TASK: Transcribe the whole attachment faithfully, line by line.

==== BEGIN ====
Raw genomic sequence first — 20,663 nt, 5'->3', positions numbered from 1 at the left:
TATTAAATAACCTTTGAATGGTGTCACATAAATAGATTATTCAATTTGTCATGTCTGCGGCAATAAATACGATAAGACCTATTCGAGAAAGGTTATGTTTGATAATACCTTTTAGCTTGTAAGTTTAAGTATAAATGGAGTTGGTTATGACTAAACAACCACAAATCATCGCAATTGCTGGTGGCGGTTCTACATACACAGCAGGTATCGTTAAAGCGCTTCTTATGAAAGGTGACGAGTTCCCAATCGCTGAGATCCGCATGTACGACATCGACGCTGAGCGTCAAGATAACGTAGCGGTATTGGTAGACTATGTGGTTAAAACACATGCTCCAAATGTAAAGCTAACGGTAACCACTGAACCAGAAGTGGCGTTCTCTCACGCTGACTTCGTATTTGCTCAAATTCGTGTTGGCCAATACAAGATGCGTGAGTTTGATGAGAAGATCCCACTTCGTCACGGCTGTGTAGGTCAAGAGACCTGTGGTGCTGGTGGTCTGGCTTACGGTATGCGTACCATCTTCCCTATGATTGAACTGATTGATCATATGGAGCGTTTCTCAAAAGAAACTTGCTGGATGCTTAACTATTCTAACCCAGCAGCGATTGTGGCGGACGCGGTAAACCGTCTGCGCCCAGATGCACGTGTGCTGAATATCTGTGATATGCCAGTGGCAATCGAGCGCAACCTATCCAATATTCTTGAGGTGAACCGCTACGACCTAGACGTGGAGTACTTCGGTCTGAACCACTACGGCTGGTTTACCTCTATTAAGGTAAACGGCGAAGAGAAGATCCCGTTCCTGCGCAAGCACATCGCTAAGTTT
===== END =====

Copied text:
Raw genomic sequence first — 20,663 nt, 5'->3', positions numbered from 1 at the left:
TATTAAATAACCTTTGAATGGTGTCACATAAATAGATTATTCAATTTGTCATGTCTGCGGCAATAAATACGATAAGACCTATTCGAGAAAGGTTATGTTTGATAATACCTTTTAGCTTGTAAGTTTAAGTATAAATGGAGTTGGTTATGACTAAACAACCACAAATCATCGCAATTGCTGGTGGCGGTTCTACATACACAGCAGGTATCGTTAAAGCGCTTCTTATGAAAGGTGACGAGTTCCCAATCGCTGAGATCCGCATGTACGACATCGACGCTGAGCGTCAAGATAACGTAGCGGTATTGGTAGACTATGTGGTTAAAACACATGCTCCAAATGTAAAGCTAACGGTAACCACTGAACCAGAAGTGGCGTTCTCTCACGCTGACTTCGTATTTGCTCAAATTCGTGTTGGCCAATACAAGATGCGTGAGTTTGATGAGAAGATCCCACTTCGTCACGGCTGTGTAGGTCAAGAGACCTGTGGTGCTGGTGGTCTGGCTTACGGTATGCGTACCATCTTCCCTATGATTGAACTGATTGATCATATGGAGCGTTTCTCAAAAGAAACTTGCTGGATGCTTAACTATTCTAACCCAGCAGCGATTGTGGCGGACGCGGTAAACCGTCTGCGCCCAGATGCACGTGTGCTGAATATCTGTGATATGCCAGTGGCAATCGAGCGCAACCTATCCAATATTCTTGAGGTGAACCGCTACGACCTAGACGTGGAGTACTTCGGTCTGAACCACTACGGCTGGTTTACCTCTATTAAGGTAAACGGCGAAGAGAAGATCCCGTTCCTGCGCAAGCACATCGCTAAGTTT